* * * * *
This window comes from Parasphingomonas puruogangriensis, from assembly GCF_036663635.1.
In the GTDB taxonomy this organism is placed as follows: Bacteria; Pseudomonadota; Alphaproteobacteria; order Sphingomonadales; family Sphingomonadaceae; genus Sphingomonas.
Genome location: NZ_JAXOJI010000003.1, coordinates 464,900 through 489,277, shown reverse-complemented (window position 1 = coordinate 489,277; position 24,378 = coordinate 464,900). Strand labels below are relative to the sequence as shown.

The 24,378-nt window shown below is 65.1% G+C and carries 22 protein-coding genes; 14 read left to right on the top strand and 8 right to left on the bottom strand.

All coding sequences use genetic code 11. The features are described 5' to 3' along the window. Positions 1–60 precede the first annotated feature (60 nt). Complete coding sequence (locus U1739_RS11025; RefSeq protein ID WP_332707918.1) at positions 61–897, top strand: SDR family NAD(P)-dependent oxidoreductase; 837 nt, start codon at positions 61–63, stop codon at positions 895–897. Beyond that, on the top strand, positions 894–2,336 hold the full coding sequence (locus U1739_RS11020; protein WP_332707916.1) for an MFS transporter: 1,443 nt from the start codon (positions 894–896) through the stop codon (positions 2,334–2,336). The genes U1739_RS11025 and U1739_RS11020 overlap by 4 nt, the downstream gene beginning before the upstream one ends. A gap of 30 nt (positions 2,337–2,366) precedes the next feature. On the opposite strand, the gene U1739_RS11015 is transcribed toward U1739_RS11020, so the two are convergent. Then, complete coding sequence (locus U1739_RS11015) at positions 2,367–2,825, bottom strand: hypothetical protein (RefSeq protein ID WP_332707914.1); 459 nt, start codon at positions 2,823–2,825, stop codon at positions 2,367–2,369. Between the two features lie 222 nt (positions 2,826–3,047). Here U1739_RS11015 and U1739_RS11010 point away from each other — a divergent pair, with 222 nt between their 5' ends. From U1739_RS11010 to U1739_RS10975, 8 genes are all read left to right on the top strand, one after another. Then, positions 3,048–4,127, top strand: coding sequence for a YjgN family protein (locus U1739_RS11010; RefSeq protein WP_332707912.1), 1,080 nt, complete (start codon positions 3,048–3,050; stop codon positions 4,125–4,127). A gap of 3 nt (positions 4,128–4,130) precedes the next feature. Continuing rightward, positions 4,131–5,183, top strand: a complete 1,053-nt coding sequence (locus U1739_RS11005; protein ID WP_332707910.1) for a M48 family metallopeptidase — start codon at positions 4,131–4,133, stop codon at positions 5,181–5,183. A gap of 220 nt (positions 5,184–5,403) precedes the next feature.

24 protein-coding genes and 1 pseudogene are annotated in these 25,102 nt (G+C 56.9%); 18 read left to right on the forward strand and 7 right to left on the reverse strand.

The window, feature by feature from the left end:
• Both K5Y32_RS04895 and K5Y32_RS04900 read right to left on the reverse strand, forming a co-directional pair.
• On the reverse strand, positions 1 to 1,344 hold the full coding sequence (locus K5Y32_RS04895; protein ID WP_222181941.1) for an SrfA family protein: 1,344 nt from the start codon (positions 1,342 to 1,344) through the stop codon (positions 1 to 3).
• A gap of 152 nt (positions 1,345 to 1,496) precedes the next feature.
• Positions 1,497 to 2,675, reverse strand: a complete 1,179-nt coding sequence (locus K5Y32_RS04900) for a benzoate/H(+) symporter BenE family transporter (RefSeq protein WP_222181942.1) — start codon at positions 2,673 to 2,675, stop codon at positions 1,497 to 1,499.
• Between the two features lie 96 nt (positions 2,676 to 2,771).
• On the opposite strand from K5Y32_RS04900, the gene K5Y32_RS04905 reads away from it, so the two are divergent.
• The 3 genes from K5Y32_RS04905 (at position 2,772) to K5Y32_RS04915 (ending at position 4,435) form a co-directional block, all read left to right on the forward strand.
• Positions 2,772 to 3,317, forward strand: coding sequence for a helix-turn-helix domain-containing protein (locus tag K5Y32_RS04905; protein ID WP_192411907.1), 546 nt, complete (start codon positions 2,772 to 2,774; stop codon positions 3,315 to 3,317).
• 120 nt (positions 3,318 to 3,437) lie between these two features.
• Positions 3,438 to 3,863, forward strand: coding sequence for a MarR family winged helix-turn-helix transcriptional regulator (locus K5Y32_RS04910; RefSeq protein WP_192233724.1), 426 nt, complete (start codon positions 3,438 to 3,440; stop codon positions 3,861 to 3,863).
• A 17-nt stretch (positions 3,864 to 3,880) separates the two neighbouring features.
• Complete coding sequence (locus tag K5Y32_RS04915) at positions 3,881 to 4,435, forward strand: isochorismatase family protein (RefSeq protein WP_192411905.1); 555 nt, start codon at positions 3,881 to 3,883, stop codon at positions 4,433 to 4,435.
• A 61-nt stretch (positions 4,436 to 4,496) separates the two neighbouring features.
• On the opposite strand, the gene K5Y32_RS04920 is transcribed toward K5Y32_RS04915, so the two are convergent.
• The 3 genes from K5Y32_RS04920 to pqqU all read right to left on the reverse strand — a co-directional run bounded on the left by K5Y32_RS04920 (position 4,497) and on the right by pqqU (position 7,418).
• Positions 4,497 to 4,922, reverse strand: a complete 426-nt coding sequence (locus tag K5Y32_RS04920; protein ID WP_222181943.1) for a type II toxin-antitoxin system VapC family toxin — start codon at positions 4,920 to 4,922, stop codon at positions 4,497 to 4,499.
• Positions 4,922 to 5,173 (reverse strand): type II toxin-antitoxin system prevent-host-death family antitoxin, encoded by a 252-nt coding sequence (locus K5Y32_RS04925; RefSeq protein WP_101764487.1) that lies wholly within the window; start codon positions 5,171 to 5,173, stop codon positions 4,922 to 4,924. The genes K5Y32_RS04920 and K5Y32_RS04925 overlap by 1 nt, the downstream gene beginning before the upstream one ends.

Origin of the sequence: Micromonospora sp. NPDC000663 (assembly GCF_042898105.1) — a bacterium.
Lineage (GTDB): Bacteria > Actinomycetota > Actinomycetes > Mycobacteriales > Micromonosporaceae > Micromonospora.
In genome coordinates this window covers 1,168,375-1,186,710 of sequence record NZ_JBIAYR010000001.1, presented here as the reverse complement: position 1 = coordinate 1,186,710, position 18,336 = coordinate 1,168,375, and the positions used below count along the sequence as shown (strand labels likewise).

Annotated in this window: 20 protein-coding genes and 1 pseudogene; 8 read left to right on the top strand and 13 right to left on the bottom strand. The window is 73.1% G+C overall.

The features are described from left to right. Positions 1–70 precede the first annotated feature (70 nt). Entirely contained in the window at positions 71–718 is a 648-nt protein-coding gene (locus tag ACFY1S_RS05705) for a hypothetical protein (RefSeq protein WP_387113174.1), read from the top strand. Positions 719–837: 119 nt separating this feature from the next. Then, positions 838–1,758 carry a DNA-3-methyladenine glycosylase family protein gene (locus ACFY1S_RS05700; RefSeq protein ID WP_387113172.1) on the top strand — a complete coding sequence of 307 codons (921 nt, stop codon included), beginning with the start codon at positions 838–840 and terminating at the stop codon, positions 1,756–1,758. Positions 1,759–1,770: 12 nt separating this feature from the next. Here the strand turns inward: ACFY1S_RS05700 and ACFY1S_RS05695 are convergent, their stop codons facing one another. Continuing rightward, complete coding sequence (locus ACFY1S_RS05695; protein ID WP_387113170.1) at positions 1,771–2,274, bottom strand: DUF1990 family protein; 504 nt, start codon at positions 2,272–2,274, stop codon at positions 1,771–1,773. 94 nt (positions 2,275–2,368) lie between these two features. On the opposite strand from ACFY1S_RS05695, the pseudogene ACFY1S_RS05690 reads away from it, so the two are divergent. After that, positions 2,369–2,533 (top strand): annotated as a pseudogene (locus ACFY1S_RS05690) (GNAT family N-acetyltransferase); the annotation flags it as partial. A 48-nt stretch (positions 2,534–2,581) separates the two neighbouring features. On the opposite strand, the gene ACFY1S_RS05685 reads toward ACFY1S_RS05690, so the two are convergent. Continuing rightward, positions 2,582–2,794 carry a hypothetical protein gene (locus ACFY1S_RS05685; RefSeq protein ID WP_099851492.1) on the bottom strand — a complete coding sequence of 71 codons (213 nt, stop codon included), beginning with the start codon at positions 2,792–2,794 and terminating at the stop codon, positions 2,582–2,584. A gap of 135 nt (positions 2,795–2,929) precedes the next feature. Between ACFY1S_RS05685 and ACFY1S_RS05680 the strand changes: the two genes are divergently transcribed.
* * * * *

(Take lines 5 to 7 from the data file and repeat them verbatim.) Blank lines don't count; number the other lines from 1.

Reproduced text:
All coding sequences use genetic code 11. The features are described 5' to 3' along the window. Positions 1–60 precede the first annotated feature (60 nt). Complete coding sequence (locus U1739_RS11025; RefSeq protein ID WP_332707918.1) at positions 61–897, top strand: SDR family NAD(P)-dependent oxidoreductase; 837 nt, start codon at positions 61–63, stop codon at positions 895–897. Beyond that, on the top strand, positions 894–2,336 hold the full coding sequence (locus U1739_RS11020; protein WP_332707916.1) for an MFS transporter: 1,443 nt from the start codon (positions 894–896) through the stop codon (positions 2,334–2,336). The genes U1739_RS11025 and U1739_RS11020 overlap by 4 nt, the downstream gene beginning before the upstream one ends. A gap of 30 nt (positions 2,337–2,366) precedes the next feature. On the opposite strand, the gene U1739_RS11015 is transcribed toward U1739_RS11020, so the two are convergent. Then, complete coding sequence (locus U1739_RS11015) at positions 2,367–2,825, bottom strand: hypothetical protein (RefSeq protein ID WP_332707914.1); 459 nt, start codon at positions 2,823–2,825, stop codon at positions 2,367–2,369. Between the two features lie 222 nt (positions 2,826–3,047). Here U1739_RS11015 and U1739_RS11010 point away from each other — a divergent pair, with 222 nt between their 5' ends. From U1739_RS11010 to U1739_RS10975, 8 genes are all read left to right on the top strand, one after another. Then, positions 3,048–4,127, top strand: coding sequence for a YjgN family protein (locus U1739_RS11010; RefSeq protein WP_332707912.1), 1,080 nt, complete (start codon positions 3,048–3,050; stop codon positions 4,125–4,127). A gap of 3 nt (positions 4,128–4,130) precedes the next feature. Continuing rightward, positions 4,131–5,183, top strand: a complete 1,053-nt coding sequence (locus U1739_RS11005; protein ID WP_332707910.1) for a M48 family metallopeptidase — start codon at positions 4,131–4,133, stop codon at positions 5,181–5,183. A gap of 220 nt (positions 5,184–5,403) precedes the next feature.

24 protein-coding genes and 1 pseudogene are annotated in these 25,102 nt (G+C 56.9%); 18 read left to right on the forward strand and 7 right to left on the reverse strand.

The window, feature by feature from the left end: